A report drafted by UN refugee agency UNHCR and the Development Assistance Committee (DAC) of the Organization for Economic Co-operation and Development (OECD) has denounced that the international response to COVID-19 did not succeed in guaranteeing the rights of refugees.
"The collective global response to the COVID-19 pandemic fell short in protecting the rights of refugees despite extraordinary efforts by local actors and the international community," according to a report published on Friday, July 8.
The report was carried out by the UN refugee Agency UNHCR, the Development Assistance Committee (DAC) of the OECD as well as other actors as part of the COVID-19 Global Evaluation Coalition. It's the first of its kind.
The international evaluation, UNHCR said in a statement, assessed the extent to which the rights of refugees (from access to asylum, healthcare and vaccination, to child protection and protection from gender-based violence) were safeguarded during the pandemic.
Rights to access territory, seek asylum denied
The report highlighted that the most serious consequences of the pandemic for asylum seekers and refugees were the measures taken by many states to deny the rights to access territory and seek asylum.
These measures, aimed at protecting public health, often resulted in forced returns to situations of danger, in contravention of international law, the organizations found.
The document noted that the response of states were widely "inadequate to mitigate the growing risks endured by refugees, from gender-based violence to worsening inequality in education, from the protection of minors to growing xenophobia and vaccine scarcity."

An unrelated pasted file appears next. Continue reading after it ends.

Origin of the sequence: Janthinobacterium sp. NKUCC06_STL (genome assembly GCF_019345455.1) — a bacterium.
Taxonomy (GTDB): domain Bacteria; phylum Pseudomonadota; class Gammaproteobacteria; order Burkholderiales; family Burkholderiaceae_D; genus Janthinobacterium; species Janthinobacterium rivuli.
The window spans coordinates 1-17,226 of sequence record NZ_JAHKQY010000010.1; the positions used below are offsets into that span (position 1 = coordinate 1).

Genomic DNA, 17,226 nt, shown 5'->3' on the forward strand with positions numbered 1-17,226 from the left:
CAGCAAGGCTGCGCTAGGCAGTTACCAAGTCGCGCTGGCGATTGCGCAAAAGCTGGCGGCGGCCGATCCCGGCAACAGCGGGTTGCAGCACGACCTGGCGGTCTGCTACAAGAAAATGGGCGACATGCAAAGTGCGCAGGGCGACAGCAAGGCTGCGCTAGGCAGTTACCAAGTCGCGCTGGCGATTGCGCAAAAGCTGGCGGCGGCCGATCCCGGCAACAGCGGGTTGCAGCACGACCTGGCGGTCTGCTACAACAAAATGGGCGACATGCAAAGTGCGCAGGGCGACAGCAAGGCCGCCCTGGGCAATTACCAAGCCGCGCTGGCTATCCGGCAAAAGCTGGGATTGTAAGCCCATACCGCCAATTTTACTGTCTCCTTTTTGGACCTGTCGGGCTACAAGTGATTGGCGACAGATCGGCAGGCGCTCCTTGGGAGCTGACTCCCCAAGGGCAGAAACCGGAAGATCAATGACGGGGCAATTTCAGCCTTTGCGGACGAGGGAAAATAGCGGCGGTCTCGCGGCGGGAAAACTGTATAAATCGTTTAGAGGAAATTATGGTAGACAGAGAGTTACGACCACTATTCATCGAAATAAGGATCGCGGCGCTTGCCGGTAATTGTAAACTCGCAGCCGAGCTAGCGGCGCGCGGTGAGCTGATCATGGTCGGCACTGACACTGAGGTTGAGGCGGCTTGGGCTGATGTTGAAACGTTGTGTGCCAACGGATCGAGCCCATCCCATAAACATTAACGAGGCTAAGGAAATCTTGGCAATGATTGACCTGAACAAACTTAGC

"We've been urging vigilance ever since the onset of the global health emergency, warning that it would test global commitment to protecting the forcibly displaced," UNHCR's Assistant High Commissioner for Protection Gillian Triggs was quoted as saying in the statement.
"This evaluation illustrates the extend of the damage. It shows clear evidence the pandemic was used to justify restrictive measures detrimental to the rights of refugees. More than two years on, some of these troubling policies and practices remain in place."
Positive results on inclusion
The evaluation, however, found positive evidence, in particular regarding inclusion, international cooperation and sharing responsibility. The report highlighted "innovations around remote delivery, which enabled the continuation of many critical refugee services despite lockdowns and movement restrictions."
Moreover, most countries "extended coverage to refugees on national vaccination plans. But vaccine nationalism has impeded procurement and distribution in low and middle-income countries, which hosted 84% of refugees in 2021."
To prevent and respond to violations of refugee rights as a consequence of the pandemic, the report made six recommendations to governments, international protection actors and UN organizations. These included boosting preparedness efforts and ensuring continuity of essential protection services; as well as training national authorities and border officials on international refugee law compliance for future pandemics.